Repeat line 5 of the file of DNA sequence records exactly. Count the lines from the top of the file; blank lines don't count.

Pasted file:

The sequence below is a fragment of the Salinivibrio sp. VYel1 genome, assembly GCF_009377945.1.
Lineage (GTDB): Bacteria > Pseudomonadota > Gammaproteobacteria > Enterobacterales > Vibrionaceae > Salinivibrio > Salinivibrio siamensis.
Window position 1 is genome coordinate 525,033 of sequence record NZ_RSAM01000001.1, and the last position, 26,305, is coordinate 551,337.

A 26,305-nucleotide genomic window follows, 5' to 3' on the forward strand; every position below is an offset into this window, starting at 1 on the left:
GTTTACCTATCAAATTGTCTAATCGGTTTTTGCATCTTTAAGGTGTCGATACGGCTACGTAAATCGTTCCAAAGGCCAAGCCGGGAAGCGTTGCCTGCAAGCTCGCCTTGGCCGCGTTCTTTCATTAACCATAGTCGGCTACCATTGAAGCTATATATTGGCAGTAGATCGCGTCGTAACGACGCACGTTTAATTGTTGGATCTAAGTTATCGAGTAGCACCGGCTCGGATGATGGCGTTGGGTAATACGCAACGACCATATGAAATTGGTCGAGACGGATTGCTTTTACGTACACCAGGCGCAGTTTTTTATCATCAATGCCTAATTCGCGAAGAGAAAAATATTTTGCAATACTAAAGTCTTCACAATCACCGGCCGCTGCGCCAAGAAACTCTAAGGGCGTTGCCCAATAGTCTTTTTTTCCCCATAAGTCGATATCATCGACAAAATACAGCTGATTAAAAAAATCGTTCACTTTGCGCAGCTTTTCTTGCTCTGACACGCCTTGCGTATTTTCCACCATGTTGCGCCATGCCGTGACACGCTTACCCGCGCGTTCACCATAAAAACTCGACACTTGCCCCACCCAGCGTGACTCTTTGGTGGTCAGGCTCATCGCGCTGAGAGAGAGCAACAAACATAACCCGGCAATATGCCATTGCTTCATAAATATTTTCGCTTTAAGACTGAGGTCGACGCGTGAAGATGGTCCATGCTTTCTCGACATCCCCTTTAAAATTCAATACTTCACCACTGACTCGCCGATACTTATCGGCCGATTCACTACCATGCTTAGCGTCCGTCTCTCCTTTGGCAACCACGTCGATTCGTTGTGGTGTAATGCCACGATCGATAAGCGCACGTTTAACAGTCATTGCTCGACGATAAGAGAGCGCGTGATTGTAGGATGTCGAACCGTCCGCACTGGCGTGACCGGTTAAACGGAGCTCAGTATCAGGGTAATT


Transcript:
GTTTACCTATCAAATTGTCTAATCGGTTTTTGCATCTTTAAGGTGTCGATACGGCTACGTAAATCGTTCCAAAGGCCAAGCCGGGAAGCGTTGCCTGCAAGCTCGCCTTGGCCGCGTTCTTTCATTAACCATAGTCGGCTACCATTGAAGCTATATATTGGCAGTAGATCGCGTCGTAACGACGCACGTTTAATTGTTGGATCTAAGTTATCGAGTAGCACCGGCTCGGATGATGGCGTTGGGTAATACGCAACGACCATATGAAATTGGTCGAGACGGATTGCTTTTACGTACACCAGGCGCAGTTTTTTATCATCAATGCCTAATTCGCGAAGAGAAAAATATTTTGCAATACTAAAGTCTTCACAATCACCGGCCGCTGCGCCAAGAAACTCTAAGGGCGTTGCCCAATAGTCTTTTTTTCCCCATAAGTCGATATCATCGACAAAATACAGCTGATTAAAAAAATCGTTCACTTTGCGCAGCTTTTCTTGCTCTGACACGCCTTGCGTATTTTCCACCATGTTGCGCCATGCCGTGACACGCTTACCCGCGCGTTCACCATAAAAACTCGACACTTGCCCCACCCAGCGTGACTCTTTGGTGGTCAGGCTCATCGCGCTGAGAGAGAGCAACAAACATAACCCGGCAATATGCCATTGCTTCATAAATATTTTCGCTTTAAGACTGAGGTCGACGCGTGAAGATGGTCCATGCTTTCTCGACATCCCCTTTAAAATTCAATACTTCACCACTGACTCGCCGATACTTATCGGCCGATTCACTACCATGCTTAGCGTCCGTCTCTCCTTTGGCAACCACGTCGATTCGTTGTGGTGTAATGCCACGATCGATAAGCGCACGTTTAACAGTCATTGCTCGACGATAAGAGAGCGCGTGATTGTAGGATGTCGAACCGTCCGCACTGGCGTGACCGGTTAAACGGAGCTCAGTATCAGGGTAATT